Does not engage with important events, ideas, or writers on the topic,
    Is disrespectful or disengaged when interacting with fellow commenters or posters, and
    Does not meet all minimum weekly assignment requirements.

An “F” blog:

    Does not meet minimum weekly assignment requirements,
    Features posts that are irrelevant, incomplete, or inappropriate,
    Does not engage other writers, or engages them inappropriately, and
    Suggests no interest or care.
11:02 AM 17 comments

The Politics of Clean Coal

As someone with ongoing interests in energy development and its impact on the environment and communities, I've watched the public debate over the future of coal with keen interest, and have even written about it some here.  Granted, I'm not a scientist or engineer, and certainly am not a technical expert in carbon capture and sequestration (commonly known as CCS).  But from a communication and media perspective, it's fascinating to observe the political dimensions of this debate.

So I was interested to read this short article, which appeared in the journal Nature this week.  It's called "Low-cost carbon-capture project sparks interest," and in my view, it's similar to a lot of media coverage of CCS and its more popular but also nebulous cousin, "clean coal."  By that I mean that it seems to hit a note of excitement about the potential for CCS, but when read closely, may reveal nothing about CCS's advancement or potential.

The article details possible advancements made by the Huaneng Group in China, who apparently are capturing CO2 using an already-understood method at this plant:

From Nature

Not a big deal, right?  There is not necessarily anything of note technologically happening here.

Except, of course, that they claim they are also doing it cheaply, much cheaper than anyone else in the world has been able to do it.  And this is a hugely big deal, because right now, CCS is very, very expensive.  Those high costs could keep it from being a useful technology to answer worries over climate pollution.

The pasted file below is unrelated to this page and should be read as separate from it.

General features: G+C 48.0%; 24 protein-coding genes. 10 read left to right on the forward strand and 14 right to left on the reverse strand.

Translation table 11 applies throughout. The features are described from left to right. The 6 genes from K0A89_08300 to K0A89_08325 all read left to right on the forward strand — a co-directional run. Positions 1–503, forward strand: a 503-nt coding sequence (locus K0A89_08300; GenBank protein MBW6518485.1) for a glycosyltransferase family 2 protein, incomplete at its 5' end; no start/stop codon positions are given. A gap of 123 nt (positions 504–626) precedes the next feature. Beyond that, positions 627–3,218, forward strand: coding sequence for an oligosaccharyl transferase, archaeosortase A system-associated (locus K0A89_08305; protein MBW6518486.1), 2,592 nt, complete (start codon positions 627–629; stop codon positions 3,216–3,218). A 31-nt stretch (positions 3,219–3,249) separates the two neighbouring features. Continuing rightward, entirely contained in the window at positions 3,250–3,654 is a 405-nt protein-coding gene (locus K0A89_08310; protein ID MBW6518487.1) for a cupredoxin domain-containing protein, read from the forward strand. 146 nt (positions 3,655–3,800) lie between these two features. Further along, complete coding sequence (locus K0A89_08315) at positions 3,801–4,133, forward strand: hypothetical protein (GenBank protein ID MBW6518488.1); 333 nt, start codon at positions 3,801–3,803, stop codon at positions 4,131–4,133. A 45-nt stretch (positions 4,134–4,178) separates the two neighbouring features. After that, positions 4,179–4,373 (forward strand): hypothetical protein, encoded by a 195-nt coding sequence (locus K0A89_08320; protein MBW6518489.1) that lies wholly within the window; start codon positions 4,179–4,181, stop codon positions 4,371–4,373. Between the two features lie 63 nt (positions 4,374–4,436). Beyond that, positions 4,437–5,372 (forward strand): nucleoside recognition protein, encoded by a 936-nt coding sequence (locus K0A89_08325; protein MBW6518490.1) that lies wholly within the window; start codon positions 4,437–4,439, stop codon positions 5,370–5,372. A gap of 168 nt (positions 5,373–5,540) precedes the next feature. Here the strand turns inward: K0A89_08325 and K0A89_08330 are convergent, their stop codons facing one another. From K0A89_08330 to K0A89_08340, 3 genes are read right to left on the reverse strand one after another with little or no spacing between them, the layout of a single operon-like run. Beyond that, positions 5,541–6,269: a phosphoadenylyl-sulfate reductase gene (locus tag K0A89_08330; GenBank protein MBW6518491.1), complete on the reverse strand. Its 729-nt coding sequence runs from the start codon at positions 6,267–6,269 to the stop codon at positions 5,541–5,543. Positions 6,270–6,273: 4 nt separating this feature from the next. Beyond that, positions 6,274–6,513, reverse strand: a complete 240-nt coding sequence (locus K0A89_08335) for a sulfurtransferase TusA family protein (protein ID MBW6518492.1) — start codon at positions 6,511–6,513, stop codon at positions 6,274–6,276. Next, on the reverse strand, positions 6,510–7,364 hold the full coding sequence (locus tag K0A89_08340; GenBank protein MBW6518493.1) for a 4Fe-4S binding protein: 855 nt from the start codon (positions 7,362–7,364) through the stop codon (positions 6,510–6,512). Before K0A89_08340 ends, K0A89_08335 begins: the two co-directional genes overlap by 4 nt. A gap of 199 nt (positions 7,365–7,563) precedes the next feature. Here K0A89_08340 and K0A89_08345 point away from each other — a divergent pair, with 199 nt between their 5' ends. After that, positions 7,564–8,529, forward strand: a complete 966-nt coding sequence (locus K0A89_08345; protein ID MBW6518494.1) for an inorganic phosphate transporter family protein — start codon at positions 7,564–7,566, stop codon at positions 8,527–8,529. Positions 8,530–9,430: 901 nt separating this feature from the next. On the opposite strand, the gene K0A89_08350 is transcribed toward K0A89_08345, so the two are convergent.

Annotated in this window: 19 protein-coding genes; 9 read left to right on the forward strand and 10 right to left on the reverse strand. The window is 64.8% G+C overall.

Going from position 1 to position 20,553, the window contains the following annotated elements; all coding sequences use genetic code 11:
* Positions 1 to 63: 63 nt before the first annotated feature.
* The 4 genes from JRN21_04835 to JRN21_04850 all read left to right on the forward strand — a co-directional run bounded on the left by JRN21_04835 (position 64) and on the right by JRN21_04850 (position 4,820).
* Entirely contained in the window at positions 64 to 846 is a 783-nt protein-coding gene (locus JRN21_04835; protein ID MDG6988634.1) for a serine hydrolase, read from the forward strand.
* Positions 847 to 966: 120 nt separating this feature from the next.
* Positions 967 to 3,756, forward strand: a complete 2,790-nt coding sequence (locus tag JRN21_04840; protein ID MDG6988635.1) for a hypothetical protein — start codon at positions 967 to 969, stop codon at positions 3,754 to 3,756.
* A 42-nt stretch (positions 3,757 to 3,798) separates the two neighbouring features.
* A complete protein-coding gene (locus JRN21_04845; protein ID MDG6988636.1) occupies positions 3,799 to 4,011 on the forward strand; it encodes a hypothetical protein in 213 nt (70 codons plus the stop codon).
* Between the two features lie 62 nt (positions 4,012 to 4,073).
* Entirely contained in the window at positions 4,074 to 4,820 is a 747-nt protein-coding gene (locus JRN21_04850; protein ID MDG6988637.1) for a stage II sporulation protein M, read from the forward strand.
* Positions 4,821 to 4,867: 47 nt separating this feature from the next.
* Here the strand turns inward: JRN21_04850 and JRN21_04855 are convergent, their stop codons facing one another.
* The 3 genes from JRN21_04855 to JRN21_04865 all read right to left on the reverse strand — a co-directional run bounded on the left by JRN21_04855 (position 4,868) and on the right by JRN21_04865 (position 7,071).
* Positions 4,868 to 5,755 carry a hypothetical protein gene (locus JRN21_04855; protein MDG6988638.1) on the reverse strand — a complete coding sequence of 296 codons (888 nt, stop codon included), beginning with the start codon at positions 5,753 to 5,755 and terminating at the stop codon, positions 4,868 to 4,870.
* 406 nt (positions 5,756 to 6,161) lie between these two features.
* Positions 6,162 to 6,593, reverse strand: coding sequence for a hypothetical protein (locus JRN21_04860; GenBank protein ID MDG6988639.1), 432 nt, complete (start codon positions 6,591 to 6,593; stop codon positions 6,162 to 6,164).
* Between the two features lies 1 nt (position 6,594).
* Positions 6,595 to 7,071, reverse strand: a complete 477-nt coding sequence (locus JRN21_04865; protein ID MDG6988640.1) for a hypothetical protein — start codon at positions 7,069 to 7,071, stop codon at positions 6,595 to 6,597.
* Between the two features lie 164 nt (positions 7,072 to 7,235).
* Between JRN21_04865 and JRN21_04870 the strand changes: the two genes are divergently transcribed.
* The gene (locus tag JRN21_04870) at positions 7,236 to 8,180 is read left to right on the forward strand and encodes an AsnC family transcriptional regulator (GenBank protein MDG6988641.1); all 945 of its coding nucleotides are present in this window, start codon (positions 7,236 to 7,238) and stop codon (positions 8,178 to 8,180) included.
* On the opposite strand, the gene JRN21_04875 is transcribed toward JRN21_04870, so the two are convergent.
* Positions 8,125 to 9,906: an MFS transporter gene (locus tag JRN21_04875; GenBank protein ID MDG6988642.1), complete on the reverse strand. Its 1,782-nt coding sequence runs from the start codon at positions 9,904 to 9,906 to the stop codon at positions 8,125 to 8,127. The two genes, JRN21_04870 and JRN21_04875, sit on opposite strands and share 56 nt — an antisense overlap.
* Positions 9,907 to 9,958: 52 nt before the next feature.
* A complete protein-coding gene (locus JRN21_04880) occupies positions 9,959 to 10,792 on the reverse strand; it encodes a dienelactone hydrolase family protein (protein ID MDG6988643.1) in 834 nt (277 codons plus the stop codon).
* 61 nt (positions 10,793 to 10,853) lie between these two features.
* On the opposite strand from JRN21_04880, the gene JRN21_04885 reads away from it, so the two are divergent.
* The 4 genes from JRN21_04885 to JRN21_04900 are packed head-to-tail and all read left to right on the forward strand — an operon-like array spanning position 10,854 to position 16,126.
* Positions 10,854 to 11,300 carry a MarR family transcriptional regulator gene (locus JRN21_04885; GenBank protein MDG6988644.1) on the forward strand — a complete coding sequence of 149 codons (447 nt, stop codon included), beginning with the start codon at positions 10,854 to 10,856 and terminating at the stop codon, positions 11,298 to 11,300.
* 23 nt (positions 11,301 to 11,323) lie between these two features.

This strikes me as interesting for a number of reasons.  "Clean coal" is an incredibly politicized technology:  if you say you are for clean coal, you are going to be seen as a dupe of big energy, a fool who believes in magic-bullet technologies, or a manipulator only interested in the status quo.  If you are critical of clean coal technologies, you are uninformed, a naysayer, lacking vision and understanding of technical progress.  This polarization has been exacerbated by ad campaigns from both sides, which have produced the following ads:

At least, that is what the debate looks like from the outside, in general terms.  Of course, CCS continues to garner huge amounts of federal funding; scientific research in CCS proceeds apace; and some demonstration projects are nascent but on their way toward yielding interesting results.  There have been some serious and substantial setbacks that should give us pause, particularly when it comes to the "storage" aspects of CCS.  Check out this story for one such case, where a storage project in Canada seems to be going badly awry.

Stories like the Nature piece on Huaneng, however, are more optimistic.  They suggest that the technology is potentially available, and that we are in a race to get there.  Whether and how those technologies can be shared between nations is another matter.

Furthermore, we are seeing a lot of stories in which China's amazing progress in energy production and extraction (both conventional and renewables) has really got the West worried, and the Nature article has more than a little of this competitiveness narrative informing its reporting here.

But the fact is, there is still enormous uncertainty when it comes to CCS and its future.  Climate change is not waiting for us to develop CCS, nor do we know what unforeseen effects may result from individual CCS projects.  It is also, for the moment, incredibly expensive (at least, it is everywhere but China, apparently).  So whether it will be a promising pathway to explore as we pursue our climate and energy options is anyone's guess.  I'm not terribly optimistic, but that doesn't mean it's not moving forward anyway.
2:16 PM 3 comments

Science in Policy

Check out this editorial by Roland Schenkel in Science Magazine on the difficulties of introducing and using science in policy-making.

Key quotation:  "Likewise, will the scientific community be modest enough to accept that science communication is just one important consideration on the table when decision-makers have to make choices?"
4:01 PM 10 comments

Climate Central on the New Normals

The Climate Central site is an interesting experiment in science communication about climate change.  Their tagline is "Sound Science and Vibrant Media," and the nonprofit organization--funded by an array of foundations and government organizations (including the Army Corps of Engineers)--aims to provide "clear, honest, nonpartisan, and up-to-date information to help people make sound decisions about climate and energy."  Their unstated goal, in particular, seems to be to produce short video clips about climate change basics that could, potentially, be picked up by other media organizations.